Saturday, March 14, 2020

Small Fossil Tracks of the Connecticut Valley

A new article I wrote for the Dinosaur State Park newsletter. Some of the tracks can be a bit hard to pick out in photos, especially when they're at the small scale of a newsletter page, so to make them as clear as possible, I created illustrations of the fossils to accompany their entries. Enjoy!


Although dinosaur footprints are the most abundant and well-known fossil tracks in the Connecticut Valley, they are not the only traces of ancient life in southern New England. Insects, fish, and other small animals of the Mesozoic also left their own marks preserved in stone. There are dozens of different trace fossil species from tiny animals throughout the Valley, a few of which are detailed below.

These early Jurassic tracks consist of double rows of two scratch-like marks (“furcula” means “forked”, and Bifurculapes trackway looks as if they were made by the tips of two Y-shaped legs dragging through the mud). The tracks are often found in association with ripple marks, suggesting that they were made by aquatic insects crawling across the floor of a shallow playa lake. Several specimens zig-zag, implying that the animals were being pushed off-course by a current and repeatedly correcting their path. It’s not currently known what type of organisms made these traces, though the forked shaped of the tracks suggests at least some may have been made by crustaceans, which have biramous appendages.

These sinuous grooves were made by the tails and lower fins of fish as they swam near the bottoms of shallow temporary pools. Specimens of Undichna are extremely rare in the Connecticut Valley, although fossils of the primitive fishes that made them- Semionotus or Redfieldius- are quite common. These shallow lakes would have been prime fishing spots for the large theropod dinosaurs and crocodilians that inhabited the Valley.

 In the 1850s geologist Edward Hitchcock discovered a curious fossil impression in Triassic sandstone near Hadley, Massachusetts. The rock slab was covered in what he described as “spheroidal cavities”. To a modern viewer, this unusual trace might look as if someone had pressed a large sheet of bubble wrap into the soft mud. Hitchcock interpreted this fossil as a collection of “tadpole nests”.

 (I admit my illustration above came out a little weird for this one. Below are photos of the original fossils in the Edward Hitchcock Ichnological Cabinet at the Beneski Museum of Natural History.)

But what are tadpole nests, exactly? If you come across a temporary vernal pool in late spring, you’ll often find it swarming with hundreds of little black tadpoles clustered along the shallow edge. As the water slowly dries up, they excavate dimples or “nests” in the sediment by wiggling their tails and slowly rotating in circles, either to feed on the bottom or to escape the desiccating air. As the shore of the pool shrinks, the tadpoles move with it, continuously digging new nests until the bottom of the pool is covered in a shallow circular or hexagonal depressions.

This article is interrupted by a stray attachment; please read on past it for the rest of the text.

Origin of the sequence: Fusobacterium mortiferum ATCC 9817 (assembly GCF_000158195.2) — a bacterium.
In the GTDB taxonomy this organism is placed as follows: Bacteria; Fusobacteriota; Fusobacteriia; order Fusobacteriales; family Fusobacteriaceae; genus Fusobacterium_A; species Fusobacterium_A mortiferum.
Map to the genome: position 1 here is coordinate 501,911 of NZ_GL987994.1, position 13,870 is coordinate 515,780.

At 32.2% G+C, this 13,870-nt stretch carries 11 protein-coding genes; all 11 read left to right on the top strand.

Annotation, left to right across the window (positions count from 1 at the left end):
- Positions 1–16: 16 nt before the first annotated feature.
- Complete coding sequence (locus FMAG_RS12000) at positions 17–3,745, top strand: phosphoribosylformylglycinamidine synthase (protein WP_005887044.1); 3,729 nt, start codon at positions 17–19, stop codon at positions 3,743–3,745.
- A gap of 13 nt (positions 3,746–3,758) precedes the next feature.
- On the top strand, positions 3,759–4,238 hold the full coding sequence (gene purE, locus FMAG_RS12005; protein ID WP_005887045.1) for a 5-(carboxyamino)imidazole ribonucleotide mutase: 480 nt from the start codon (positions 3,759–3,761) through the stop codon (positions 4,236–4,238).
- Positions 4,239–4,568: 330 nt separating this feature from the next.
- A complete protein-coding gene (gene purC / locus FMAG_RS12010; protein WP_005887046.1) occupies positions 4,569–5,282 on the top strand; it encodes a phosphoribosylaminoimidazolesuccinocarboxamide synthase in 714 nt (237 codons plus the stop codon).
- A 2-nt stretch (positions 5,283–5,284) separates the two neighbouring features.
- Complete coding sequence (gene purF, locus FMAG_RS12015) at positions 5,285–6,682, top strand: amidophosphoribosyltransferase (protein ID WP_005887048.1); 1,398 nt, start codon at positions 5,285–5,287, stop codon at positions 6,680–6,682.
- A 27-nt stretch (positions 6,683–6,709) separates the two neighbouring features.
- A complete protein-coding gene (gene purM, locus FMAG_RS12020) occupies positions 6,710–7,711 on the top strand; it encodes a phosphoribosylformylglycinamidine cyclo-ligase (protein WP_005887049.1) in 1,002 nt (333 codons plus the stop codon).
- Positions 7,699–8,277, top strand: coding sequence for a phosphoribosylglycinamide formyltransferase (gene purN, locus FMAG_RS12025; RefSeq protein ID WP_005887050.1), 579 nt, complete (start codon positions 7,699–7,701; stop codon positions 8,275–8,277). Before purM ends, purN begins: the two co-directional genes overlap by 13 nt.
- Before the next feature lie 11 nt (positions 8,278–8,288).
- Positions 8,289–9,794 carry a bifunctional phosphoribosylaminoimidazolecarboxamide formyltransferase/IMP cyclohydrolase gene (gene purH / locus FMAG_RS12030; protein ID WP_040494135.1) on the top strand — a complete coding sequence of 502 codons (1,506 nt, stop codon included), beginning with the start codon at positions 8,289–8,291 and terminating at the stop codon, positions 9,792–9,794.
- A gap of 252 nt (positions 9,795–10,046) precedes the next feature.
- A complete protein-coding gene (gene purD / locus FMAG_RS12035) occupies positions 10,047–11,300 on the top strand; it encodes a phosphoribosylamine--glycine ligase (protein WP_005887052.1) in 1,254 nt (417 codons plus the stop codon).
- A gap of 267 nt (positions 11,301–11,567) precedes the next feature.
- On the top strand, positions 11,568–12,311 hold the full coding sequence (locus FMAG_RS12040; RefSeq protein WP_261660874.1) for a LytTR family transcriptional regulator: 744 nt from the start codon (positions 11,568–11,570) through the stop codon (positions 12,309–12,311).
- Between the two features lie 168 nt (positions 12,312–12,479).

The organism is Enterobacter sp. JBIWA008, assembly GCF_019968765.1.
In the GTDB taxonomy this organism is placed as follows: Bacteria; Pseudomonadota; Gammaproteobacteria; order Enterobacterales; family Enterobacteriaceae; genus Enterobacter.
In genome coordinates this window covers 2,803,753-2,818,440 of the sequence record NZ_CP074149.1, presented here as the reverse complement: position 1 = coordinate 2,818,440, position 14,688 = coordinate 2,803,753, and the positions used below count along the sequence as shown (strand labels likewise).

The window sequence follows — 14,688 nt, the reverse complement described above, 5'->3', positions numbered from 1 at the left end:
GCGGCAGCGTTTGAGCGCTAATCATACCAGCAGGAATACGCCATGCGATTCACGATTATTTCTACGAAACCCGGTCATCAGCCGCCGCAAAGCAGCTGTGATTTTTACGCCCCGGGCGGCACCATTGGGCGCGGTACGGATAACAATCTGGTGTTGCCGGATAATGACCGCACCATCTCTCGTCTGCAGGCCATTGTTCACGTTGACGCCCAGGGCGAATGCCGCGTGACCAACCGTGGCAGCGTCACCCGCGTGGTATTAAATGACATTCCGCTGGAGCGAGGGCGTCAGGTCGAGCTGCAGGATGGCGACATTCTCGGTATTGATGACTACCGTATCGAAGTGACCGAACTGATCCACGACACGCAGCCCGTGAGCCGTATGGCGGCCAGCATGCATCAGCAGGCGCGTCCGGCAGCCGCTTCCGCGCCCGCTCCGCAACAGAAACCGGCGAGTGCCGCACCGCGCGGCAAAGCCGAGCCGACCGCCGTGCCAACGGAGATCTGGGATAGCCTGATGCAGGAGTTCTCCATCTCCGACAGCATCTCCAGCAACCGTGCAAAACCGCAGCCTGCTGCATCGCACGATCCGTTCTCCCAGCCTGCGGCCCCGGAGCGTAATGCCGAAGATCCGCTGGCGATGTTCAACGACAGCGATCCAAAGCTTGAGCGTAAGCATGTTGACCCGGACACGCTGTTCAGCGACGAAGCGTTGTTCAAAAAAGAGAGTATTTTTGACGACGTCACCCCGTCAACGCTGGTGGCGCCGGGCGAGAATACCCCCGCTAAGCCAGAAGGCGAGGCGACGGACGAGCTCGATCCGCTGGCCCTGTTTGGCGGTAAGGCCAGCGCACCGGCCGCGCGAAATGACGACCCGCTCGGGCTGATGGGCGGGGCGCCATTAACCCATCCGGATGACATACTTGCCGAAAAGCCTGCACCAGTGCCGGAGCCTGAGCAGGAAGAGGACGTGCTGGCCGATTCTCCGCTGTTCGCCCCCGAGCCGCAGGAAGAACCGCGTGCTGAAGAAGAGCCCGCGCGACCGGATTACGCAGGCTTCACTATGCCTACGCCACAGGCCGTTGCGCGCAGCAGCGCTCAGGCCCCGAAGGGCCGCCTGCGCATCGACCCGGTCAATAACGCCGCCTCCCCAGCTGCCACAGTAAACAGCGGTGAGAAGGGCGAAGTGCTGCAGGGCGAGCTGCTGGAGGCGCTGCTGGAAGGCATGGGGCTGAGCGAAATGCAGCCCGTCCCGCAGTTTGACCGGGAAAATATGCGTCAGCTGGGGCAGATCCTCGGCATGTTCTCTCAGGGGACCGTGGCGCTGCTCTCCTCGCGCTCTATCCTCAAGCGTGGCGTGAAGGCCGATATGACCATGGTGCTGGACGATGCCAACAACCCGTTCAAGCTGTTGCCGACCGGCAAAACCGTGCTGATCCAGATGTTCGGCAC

There is some controversy about what made the Batrachoides impression. Some scientists have pointed out that similar patterns can be created by intersecting ripples. But the possibility that this unusual pattern was created by frog young is intriguing. 

Currently known from a single specimen found at a private fossil site near Holyoke, Massachusetts. this unusual fossil is an almost complete body impression- including legs, abdomen, and head- made by a resting chelicerate, an animal from the group of Arthropods that includes spiders, scorpions, mites, ticks, and vinegaroons. Such creatures are distinguished by their mouthparts, called chelicerae, that move up and down rather than horizontally as insect mandibles do.

The outline of Cheliceratichnus, including the impressions of its two massive chelicerae, suggests that it was created by an organism closely related to the modern solifuges or sun spiders. 

Cheliceratichnus was discovered at the end of a fossil trackway known as Acanthichnus cursorius, which shows feet impressions as well as drag marks from the tips of the creature’s heavy mouthparts. The sun spider created these tracks by walking backwards, a behavior found in many modern chelicerates.


 Lower Jurassic Arthropod Resting Trace from the Hartford Basin of Massachusetts, USA. 

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